Sailing in the USA
International Scow Moth KA 9199 - Flatoo-a-T
I purchased this Moth from James Dwyer of Sydney, Australia in
1996. He was leaving for England on a new job posting. My friend,
Bill Beaver, organized getting it on the International Canoe container
for the trip back to the U.S. ( Bill was over for the International
Canoe Worlds at Port Stephens). Before loading it on the container,
Bill took it for a test sail in Sydney harbor and promptly pulled
one of the shroud fittings out.
It is designed by John Quinlan who made three of these scows.
According to John McAteer, NSW Moth historian, John Quinlan sailed
out of Concord and Ryde Sailing Club on the Paramatta River and
designed this scow when he was in his mid fifties. The scow has
a very flat rocker with an unusual flat panel at the stem that starts
at a chine near the waterline and finishes in a very sharp foredeck/hull
juncture at the stem. It is a double chine design with a very narrow
transom. The rig, daggerboard and wings are set about 100mm further
back than in a normal scow design which keeps the helmsman near
the stern. Having never talked to the designer, it appears to me
that he tried to apply the flatter rocker and pintail of sailboard
designs radically to this scow Moth.
Foam/glass with a light ply foredeck. The hull has a fair amount
of dents that get filled and faired whenever I feel motivated. The
hull feels fairly light for a scow but I haven’t weighed it.
It has a rig that was standard for the Australian scows in 1980;
a Superspar mast with no prodder or diamonds, the original Lee sail
has been replaced, but the newer sail is similar, and has a homemade
boom out of a squashed pipe with a lever vang. The blades are made
from glass covered wood.
James Dwyer had this to say about the scow in an email, “it
is flatter than most fore and aft (i.e. not much rocker) which tends
to make it nose-dive”. This is somewhat understated as in
winds under 10 knots it has a tendency to put the nose under quite
regularly; - in any motor boat chop, downwind in slight gusts, sometimes
just out of the blue for spite. Since there is not enough displacement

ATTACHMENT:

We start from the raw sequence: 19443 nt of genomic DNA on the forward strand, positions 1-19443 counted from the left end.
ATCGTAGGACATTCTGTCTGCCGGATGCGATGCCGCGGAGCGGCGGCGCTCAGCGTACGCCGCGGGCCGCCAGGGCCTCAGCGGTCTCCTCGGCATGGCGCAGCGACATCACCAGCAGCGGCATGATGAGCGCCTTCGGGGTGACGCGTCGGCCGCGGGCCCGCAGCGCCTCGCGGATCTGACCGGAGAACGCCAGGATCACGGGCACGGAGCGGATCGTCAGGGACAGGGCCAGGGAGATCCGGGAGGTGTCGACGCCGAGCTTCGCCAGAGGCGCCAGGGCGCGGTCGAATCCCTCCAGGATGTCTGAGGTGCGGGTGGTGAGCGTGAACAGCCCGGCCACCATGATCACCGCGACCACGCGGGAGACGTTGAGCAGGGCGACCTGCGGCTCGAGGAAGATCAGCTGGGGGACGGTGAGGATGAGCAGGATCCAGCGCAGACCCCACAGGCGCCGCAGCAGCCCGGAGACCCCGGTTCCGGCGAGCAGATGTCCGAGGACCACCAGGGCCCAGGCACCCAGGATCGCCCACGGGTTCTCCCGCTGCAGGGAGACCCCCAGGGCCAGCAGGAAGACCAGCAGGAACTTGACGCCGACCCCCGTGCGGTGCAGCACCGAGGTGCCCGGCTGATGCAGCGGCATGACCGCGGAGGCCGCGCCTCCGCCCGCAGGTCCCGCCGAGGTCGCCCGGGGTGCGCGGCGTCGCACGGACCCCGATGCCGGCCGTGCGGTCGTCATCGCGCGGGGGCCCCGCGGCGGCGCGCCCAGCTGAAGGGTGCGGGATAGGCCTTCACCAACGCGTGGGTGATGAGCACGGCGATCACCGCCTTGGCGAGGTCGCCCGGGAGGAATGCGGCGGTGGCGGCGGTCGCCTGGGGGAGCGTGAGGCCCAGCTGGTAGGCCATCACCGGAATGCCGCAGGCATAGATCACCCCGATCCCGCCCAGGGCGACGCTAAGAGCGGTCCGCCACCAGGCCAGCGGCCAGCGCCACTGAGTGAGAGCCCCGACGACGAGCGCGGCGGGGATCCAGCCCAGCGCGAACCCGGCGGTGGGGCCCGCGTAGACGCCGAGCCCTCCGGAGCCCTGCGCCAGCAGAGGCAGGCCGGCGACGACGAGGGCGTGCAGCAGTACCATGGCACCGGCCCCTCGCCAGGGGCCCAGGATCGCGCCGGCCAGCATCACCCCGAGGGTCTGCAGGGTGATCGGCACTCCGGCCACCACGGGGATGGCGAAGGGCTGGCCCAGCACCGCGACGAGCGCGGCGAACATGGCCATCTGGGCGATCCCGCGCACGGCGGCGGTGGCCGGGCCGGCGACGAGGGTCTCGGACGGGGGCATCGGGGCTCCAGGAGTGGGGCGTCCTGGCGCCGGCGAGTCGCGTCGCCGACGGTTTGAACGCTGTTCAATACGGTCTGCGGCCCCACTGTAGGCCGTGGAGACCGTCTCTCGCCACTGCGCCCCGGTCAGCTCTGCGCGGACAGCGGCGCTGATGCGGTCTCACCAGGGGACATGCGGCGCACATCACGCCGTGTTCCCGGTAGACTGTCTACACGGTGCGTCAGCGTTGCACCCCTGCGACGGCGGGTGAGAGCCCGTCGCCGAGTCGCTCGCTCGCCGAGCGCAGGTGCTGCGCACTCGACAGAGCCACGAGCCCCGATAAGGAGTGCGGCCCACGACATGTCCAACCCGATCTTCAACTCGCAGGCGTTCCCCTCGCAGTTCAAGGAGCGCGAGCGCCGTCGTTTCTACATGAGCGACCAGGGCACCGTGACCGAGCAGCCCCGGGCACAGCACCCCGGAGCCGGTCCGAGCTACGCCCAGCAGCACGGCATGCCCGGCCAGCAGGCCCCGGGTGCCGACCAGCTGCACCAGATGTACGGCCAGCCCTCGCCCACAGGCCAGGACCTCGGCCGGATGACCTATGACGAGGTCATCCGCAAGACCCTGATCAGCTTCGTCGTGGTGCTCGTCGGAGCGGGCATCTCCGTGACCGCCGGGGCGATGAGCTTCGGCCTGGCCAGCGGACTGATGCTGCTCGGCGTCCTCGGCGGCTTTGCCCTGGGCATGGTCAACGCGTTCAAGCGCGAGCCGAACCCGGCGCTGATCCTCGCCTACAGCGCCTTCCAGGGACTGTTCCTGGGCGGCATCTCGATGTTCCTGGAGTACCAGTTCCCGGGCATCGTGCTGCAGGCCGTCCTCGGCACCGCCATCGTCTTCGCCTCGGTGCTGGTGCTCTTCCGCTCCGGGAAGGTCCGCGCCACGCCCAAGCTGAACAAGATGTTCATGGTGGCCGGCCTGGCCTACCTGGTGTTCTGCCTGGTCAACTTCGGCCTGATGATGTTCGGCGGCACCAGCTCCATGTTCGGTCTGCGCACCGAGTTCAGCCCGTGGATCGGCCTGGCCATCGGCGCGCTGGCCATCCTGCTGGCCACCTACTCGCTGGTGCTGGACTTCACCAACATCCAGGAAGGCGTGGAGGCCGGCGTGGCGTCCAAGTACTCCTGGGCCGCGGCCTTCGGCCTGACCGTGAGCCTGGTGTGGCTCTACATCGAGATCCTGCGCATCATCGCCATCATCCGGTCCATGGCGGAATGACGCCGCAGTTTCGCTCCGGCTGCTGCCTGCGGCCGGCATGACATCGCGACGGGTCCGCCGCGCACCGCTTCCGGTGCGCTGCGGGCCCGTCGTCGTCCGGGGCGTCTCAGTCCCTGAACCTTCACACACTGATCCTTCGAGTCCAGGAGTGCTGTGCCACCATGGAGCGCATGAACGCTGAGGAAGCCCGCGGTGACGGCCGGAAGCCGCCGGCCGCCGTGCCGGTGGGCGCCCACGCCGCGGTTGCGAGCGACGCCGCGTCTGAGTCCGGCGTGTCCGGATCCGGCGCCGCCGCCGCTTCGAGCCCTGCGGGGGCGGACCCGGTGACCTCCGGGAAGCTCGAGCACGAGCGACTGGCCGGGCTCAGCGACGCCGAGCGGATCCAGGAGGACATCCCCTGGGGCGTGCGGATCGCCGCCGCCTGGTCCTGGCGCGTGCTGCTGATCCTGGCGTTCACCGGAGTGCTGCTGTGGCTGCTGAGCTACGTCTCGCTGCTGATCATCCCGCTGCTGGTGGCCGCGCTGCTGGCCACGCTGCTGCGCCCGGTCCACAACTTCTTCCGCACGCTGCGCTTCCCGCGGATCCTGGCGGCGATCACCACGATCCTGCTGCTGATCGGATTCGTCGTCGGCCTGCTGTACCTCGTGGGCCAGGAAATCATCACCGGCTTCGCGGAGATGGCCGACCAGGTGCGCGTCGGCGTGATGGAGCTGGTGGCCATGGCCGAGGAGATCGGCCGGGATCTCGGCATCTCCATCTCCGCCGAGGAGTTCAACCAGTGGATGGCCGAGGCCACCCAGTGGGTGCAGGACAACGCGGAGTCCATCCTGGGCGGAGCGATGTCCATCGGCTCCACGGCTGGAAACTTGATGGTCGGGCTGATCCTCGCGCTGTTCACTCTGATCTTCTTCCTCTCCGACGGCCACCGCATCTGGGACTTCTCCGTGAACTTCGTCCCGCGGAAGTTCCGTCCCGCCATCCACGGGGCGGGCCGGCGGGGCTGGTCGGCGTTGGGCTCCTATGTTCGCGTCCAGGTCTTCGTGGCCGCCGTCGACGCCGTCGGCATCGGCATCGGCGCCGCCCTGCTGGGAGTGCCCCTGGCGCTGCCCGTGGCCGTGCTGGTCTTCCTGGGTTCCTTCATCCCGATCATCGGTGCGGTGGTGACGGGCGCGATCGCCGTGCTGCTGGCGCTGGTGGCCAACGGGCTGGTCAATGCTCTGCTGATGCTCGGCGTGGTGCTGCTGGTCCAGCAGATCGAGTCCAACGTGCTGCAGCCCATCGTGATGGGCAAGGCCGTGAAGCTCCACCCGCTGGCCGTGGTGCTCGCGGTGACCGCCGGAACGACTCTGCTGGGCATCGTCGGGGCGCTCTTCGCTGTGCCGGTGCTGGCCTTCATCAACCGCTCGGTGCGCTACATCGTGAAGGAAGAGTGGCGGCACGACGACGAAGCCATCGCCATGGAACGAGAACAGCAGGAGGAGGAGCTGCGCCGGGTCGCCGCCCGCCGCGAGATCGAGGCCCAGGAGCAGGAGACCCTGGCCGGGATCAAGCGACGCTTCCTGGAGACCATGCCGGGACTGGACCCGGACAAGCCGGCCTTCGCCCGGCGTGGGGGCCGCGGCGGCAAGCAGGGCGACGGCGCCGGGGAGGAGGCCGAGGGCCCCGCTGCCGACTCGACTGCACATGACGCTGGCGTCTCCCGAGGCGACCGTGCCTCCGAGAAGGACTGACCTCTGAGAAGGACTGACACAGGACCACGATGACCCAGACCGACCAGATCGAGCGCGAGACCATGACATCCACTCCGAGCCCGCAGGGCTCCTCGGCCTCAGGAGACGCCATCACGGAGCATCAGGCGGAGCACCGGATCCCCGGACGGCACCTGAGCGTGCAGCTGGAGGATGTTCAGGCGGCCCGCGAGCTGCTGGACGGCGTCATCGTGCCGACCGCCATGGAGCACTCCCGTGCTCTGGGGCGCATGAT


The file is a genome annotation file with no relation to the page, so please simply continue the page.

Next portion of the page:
in light winds, with the helmsman back, the transom drags and sends
up a little rooster tail. The helm cannot move forward or the nosediving
All this changes in 12 knots and above with flat water. Dynamic
lift takes over and this scow design planes upwind and down and
is a hoot to sail. This is what has got me hooked on scows.
I’ve put this scow through the wringer. Bill and I had to
fix the shroud fitting and a large piece of delaminated deck when
the scow got back to the U.S. Later, when sailing in some large
waves, the shroud pin fell out, the mast popped off and put a hole
in the foredeck. Another time the upper rudder gudgeon pulled through
the hull. The hull also fell from the ceiling of my carport where
it was being stored and crushed a corner of stem. Like most Mothies,
you just shrug, fix it and get back to sailing.
I’ve competed at the Modern Moth nationals held every year
at Brigantine YC in New Jersey. It is always short courses (sprint
racing) and light air. The front running, 1960’s vintage,
low wetted surface, Mistral design usually beat me handily. I have
won one race over the years when the wind came up but I have to
be careful with the chop.
All in all, in their elements, the scow Moth is one of the most
responsive planing dinghies I have sailed. Though at times I get
frustrated with my design after a particularly bad submarining race,
I always come back for the chance to put on the afterburners and
tear around the harbor. I would like to try out a more conventional
scow design at some point.
Annapolis MD, USA